News

06.07.17

Councils voice ‘serious doubts’ over likelihood of STP success

Fewer than one in four local politicians feel confident that sustainability and transformation plans (STPs) will be successful in reshaping local health and care services, it has been revealed.

In a poll conducted by the Local Government Association (LGA), which represents 370 councils across England, councillors expressed concern that STPs would not deliver the targets that were originally set out for them.

Though 90% of councillors responded by saying they knew about STPs, only 21% said they were sufficiently engaged in them. On top of that, not a single respondent polled reported that their full council had been “very engaged” in their STP.

The results of the survey largely reflects a message from the LGA at the end of last year, when the CEO of the organisation Mark Lloyd said that STPs would meet opposition from authorities due to the lack of engagement that had been achieved between local government and NHS staff.

And last week, an influential director from NHS England called for greater collaborative working in STPs during a speech at the Health+Care Show in London.

This has led the LGA to call on their NHS colleagues to do more to make councillors equal partners in local STPs. The association also stated that STPs needed to be more democratically accountable through local Health and Wellbeing Boards – which it says should be given a legal duty to sign-off plans.

“Many councillors have been disappointed by the unilateral top-down approach of the NHS in some of the STP areas,” said Cllr Izzi Seccombe, chairman of the LGA’s Community Wellbeing Board. “As our survey results show, the majority of local politicians who responded feel excluded from the STP planning process.

“If local politicians and communities are not engaged then we have serious doubt over whether STPs will deliver on their objectives and bring benefits to communities.”

Cllr Seccombe continued to call for urgent action at national and local level to involve councillors as representatives of their local communities in a meaningful way in all aspects of STP development.

“The LGA is keen to work with NHS England to improve engagement and develop STPs in accordance with the democratic structures of local government,” she added. “For STPs to work, they need to be a genuine partnership between clinical, professional and political leaders, driving forward the change of local health and care for the better.”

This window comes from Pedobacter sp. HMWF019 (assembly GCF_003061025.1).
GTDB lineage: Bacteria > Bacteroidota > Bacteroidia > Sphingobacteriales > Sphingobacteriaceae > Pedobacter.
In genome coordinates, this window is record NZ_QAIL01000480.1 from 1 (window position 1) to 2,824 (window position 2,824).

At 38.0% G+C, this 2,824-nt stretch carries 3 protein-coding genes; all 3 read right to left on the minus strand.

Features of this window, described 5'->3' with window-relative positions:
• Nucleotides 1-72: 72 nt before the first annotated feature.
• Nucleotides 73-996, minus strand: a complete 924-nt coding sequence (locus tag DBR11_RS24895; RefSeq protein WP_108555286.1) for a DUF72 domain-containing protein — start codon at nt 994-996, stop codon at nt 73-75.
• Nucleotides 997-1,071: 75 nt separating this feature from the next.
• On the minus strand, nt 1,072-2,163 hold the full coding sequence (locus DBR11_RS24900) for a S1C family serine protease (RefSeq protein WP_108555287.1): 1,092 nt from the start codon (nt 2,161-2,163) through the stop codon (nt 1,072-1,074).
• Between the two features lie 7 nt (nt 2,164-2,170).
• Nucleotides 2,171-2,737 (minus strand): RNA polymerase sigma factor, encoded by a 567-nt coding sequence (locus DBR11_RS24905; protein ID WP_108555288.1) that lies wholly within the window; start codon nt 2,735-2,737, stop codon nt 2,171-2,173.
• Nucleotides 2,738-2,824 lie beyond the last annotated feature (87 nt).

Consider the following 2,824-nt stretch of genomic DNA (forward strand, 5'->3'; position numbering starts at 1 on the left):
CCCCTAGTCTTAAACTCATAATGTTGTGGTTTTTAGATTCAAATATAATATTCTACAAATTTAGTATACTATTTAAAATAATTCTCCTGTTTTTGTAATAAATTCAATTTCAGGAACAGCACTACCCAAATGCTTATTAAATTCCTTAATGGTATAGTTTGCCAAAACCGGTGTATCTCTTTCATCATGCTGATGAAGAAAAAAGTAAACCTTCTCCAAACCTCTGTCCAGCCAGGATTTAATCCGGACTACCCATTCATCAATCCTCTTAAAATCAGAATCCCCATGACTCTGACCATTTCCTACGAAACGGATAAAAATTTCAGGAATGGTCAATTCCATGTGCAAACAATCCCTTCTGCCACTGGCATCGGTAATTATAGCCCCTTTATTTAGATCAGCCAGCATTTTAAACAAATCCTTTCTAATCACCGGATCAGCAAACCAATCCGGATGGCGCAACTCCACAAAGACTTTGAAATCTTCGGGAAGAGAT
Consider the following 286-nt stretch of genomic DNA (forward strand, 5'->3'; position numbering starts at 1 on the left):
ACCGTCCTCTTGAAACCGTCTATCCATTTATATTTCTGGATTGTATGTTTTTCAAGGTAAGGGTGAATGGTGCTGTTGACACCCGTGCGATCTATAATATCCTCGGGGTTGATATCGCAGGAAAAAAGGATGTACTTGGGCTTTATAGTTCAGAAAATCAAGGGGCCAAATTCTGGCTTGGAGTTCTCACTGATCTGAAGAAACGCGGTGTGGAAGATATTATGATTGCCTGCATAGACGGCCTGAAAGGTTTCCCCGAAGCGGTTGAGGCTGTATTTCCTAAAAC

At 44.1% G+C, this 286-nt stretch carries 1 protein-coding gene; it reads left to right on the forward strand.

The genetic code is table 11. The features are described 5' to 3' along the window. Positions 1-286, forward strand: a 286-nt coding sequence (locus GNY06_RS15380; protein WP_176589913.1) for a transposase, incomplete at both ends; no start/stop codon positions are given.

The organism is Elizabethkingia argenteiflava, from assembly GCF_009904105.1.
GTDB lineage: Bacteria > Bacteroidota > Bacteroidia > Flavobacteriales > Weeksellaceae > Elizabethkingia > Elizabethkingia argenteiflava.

But a spokesperson for NHS England told NHE that in creating STPs, it had issued a “massive open invitation to those parts of local government willing to join forces, while of course recognising that local politics can sometimes make this harder”.

“The fact that public satisfaction is more than twice as high for the NHS as it is for social care underlines the real pressure on councils,” they continued. “It should serve as a wake-up call to every part of the country about the importance of joint working, including tackling the unmet social care needs of thousands of frail older patients stuck in hospital.”

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Comments

Clued-Up   07/07/2017 at 13:12

When planning for the immediate future of the NHS, councils and STP planners alike must take note of the probability of the Conservative government collapsing within weeks. Many political commentators now think this government is doomed and that the governing party itself is in total disarray. The polls now put the Labour party 6 points ahead of the Conservatives; Corbyn is seen as a more effective leader than May. The Shadow Health Secretary and Corbyn are publicly committed to dumping the STP plans. A Labour government will prioritise meeting patients' healthcare needs, upholding clinical targets and retaining a full range of NHS services. When it's so unlikely the current government will still be in place after the next few weeks / months, it seems foolhardy in the extreme to use much of scarce NHS resources on introducing an STP programme so destabilising and so likely to be dumped long before they're "up and running".. The STP programmes are distrusted by and unpopular with the public, councillors, clinicians, GPs, etc. The Parliamentary Health Select Committee has already expressed doubts about the thinking behind these "reforms". They'll be costly to put into effect - the government hasn't the money to fund them. Why rush towards STP disaster when a few weeks of judicious waiting can produce much better and more long-lasting NHS results?

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